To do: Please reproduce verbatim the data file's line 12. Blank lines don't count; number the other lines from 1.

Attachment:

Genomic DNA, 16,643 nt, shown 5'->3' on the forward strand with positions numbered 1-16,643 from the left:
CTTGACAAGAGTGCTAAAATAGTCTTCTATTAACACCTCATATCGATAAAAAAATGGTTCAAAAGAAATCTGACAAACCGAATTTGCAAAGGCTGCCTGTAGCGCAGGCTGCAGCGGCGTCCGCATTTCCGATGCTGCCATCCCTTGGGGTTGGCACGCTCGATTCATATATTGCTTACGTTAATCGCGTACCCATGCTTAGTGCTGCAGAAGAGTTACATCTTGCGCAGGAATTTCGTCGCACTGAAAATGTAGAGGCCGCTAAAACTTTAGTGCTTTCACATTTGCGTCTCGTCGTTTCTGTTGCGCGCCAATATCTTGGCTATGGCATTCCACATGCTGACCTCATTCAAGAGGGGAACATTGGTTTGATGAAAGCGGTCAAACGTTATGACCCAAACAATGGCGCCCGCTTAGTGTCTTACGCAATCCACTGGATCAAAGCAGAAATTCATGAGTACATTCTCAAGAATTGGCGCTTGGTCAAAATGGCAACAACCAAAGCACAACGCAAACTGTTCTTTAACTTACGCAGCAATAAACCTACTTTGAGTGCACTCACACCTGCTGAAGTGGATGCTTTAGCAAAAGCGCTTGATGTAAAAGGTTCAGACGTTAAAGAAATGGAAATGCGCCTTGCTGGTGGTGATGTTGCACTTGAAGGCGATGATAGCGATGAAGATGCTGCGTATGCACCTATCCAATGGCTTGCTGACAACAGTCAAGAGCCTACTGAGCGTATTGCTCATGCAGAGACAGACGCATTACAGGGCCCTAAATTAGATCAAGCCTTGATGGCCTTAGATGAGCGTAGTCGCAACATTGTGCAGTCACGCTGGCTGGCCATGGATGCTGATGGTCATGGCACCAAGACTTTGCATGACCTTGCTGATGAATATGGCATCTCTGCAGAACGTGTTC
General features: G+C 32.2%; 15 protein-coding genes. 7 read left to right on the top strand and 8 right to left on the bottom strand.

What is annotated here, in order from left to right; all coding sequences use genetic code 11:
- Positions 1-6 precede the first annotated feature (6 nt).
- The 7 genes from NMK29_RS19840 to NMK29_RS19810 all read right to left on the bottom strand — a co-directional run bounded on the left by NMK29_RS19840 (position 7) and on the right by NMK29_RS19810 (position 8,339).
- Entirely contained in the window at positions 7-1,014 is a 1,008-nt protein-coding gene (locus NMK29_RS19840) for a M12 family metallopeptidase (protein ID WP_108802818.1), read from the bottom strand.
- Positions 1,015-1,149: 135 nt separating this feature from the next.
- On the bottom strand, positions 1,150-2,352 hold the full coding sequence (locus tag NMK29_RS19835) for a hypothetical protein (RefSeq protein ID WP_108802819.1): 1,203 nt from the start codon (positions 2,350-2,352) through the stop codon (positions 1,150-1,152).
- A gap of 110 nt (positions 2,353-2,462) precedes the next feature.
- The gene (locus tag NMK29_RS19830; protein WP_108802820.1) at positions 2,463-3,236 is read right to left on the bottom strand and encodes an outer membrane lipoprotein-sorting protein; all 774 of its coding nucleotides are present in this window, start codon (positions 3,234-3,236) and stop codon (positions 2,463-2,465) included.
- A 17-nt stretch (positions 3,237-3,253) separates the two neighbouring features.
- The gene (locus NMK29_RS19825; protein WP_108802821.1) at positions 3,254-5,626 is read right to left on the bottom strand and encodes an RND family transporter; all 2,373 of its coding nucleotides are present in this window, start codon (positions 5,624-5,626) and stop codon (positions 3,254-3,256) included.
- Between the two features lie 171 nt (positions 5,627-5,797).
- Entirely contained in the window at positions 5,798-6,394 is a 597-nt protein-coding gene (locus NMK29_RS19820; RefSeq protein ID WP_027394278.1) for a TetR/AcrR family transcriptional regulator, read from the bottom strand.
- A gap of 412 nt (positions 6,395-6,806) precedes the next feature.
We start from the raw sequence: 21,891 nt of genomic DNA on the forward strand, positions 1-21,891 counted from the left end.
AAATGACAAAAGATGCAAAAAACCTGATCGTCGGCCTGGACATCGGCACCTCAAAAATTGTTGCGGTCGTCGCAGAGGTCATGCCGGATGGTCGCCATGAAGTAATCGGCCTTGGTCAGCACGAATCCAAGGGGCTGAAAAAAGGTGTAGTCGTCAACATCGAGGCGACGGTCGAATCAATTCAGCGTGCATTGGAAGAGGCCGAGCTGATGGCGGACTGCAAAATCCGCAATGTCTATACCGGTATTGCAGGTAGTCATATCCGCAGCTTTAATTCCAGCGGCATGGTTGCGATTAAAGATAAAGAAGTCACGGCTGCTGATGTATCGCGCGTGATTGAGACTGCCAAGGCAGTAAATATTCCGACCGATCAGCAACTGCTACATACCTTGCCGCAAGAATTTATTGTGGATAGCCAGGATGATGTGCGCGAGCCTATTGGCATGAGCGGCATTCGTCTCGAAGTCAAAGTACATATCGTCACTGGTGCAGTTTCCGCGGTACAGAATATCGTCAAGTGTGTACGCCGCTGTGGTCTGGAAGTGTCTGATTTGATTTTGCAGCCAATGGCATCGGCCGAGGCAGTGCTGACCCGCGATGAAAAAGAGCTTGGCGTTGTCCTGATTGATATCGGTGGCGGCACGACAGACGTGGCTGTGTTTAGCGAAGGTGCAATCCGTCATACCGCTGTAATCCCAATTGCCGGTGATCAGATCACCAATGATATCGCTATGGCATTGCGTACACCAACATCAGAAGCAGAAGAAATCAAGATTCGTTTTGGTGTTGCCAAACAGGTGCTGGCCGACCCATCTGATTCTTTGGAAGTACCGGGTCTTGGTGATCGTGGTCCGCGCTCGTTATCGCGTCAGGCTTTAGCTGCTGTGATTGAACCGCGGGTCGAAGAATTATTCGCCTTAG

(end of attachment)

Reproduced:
- A 17-nt stretch (positions 3,237-3,253) separates the two neighbouring features.